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Small joint ankylosis in rheumatoid arthritis: a vanishing phenomenon or a pathogenetic clue, or both?
  1. I Leden1,
  2. J Theander1,
  3. B Svensson2
  1. 1
    Section of Rheumatology, Department of Internal Medicine, Central Hospital, Kristianstad, Sweden
  2. 2
    Section of Rheumatology, Department of Medicine, Helsingborg’s Lasarett, Helsingborg, Sweden
  1. Dr I Leden, Bokvägen 27, 291 43 Kristianstad, Sweden; ido.leden{at}

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The main pathological feature of rheumatoid arthritis (RA) is synovitis, which may become erosive and extend to cartilage and bone and cause bone resorption with subsequent joint instability. In contrast, the spondyloarthropathies are characterised by enthesitis, which may bring about new bone formation with osteophytes and ankylosis.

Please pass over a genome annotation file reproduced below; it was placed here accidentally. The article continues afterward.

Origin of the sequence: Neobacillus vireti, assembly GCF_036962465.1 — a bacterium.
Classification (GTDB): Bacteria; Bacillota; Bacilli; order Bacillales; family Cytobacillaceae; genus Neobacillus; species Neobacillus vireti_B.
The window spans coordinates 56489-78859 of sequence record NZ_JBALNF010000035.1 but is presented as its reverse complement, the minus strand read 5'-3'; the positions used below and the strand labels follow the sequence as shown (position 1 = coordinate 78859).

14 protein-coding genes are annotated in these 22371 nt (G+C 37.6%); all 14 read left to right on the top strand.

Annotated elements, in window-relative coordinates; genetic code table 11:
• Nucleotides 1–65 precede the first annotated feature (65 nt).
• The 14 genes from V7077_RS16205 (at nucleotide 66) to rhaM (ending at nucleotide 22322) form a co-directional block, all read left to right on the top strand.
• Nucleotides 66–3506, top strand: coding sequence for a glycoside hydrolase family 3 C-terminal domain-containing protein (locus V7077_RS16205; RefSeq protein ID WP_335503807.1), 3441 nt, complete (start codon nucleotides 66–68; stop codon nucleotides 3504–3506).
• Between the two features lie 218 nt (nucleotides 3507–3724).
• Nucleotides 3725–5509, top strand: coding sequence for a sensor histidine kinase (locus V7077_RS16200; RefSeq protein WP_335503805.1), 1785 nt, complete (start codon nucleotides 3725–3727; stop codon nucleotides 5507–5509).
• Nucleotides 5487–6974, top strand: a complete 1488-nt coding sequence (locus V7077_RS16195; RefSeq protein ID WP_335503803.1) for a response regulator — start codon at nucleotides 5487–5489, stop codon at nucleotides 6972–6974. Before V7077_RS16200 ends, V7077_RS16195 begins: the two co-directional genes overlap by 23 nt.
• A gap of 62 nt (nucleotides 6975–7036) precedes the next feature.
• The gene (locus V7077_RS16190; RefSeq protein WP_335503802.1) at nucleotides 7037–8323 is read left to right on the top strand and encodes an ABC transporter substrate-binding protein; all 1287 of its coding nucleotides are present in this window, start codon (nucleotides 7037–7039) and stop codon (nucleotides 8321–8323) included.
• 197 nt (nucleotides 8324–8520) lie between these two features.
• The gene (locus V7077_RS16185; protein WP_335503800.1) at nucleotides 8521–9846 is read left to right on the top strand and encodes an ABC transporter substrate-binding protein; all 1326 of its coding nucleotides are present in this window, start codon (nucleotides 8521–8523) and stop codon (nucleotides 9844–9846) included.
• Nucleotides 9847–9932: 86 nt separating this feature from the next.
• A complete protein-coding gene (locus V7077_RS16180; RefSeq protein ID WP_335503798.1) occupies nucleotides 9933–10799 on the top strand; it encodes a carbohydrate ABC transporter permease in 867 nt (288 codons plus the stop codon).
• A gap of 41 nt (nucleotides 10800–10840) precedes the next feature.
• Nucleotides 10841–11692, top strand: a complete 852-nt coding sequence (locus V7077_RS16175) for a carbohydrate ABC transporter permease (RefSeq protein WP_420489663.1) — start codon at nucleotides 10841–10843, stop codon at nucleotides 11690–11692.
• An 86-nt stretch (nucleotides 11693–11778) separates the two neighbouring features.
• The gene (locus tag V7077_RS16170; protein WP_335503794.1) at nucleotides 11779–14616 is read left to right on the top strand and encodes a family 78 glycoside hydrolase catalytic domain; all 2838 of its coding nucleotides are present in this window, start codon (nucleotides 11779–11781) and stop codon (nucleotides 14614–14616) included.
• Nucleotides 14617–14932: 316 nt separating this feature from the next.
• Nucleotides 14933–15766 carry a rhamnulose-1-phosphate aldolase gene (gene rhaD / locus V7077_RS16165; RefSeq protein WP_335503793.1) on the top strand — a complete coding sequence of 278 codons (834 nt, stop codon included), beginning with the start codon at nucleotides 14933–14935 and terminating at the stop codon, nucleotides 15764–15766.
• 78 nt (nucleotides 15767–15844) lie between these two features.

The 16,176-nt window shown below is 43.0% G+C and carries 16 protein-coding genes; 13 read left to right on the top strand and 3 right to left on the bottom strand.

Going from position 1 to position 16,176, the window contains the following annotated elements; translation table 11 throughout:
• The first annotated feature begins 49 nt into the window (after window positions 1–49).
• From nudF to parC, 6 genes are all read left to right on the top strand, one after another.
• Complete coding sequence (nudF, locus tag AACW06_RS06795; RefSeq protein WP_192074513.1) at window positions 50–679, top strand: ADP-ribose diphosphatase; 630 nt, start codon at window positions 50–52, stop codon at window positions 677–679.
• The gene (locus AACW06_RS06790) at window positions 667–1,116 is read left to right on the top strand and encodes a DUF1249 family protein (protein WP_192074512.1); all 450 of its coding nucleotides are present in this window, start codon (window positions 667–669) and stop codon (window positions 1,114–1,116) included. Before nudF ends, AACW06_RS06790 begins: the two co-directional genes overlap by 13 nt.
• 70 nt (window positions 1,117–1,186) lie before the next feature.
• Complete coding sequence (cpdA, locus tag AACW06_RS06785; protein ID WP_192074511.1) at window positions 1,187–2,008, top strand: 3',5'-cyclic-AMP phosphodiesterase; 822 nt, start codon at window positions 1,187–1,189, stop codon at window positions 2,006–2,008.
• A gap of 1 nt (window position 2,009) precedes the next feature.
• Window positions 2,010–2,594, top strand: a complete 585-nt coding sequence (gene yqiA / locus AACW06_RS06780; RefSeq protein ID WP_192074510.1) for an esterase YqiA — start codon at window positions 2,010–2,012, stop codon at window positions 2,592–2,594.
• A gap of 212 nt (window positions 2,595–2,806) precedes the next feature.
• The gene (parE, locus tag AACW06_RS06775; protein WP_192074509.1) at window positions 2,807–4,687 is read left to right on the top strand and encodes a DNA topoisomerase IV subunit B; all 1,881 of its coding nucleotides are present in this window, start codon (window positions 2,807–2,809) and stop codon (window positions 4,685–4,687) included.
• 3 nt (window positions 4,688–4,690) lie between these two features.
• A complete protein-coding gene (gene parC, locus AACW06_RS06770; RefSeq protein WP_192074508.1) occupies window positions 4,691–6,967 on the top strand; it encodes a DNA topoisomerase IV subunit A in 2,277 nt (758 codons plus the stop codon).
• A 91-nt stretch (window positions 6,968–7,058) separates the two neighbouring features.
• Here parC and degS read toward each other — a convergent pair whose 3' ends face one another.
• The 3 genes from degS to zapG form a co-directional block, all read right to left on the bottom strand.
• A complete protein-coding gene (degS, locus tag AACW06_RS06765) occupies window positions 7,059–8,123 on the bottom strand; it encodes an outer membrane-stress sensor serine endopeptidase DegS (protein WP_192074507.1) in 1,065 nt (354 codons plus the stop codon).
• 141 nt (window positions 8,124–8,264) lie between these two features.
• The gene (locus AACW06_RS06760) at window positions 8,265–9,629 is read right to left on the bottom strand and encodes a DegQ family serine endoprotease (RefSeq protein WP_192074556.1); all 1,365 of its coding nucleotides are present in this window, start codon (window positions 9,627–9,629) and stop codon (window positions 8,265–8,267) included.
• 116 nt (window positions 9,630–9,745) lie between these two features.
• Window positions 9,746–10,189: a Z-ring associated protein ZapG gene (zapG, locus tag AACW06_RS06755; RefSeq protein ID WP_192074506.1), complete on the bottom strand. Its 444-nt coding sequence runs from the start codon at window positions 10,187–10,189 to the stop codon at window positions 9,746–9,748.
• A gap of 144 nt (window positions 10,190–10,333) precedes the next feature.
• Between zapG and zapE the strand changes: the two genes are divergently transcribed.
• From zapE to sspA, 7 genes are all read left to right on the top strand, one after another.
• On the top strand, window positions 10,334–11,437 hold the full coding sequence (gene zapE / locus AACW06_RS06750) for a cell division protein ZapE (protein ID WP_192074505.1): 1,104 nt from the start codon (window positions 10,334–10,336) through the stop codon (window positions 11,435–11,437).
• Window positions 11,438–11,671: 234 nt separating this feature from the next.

Only recently these important differences in pathogenesis have become elucidated.1 Earlier, ankylosis had been accepted as a part of RA.2 Interestingly, in palaeopathological publications the existence of ankylosis in RA has for a long time been a matter of dispute and even denied.35

To examine this subject further, the occurrence of spontaneous ankylosis was studied in patients attending the rheumatology unit at Kristianstad County Hospital in southern Sweden …

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  • Competing interests: None.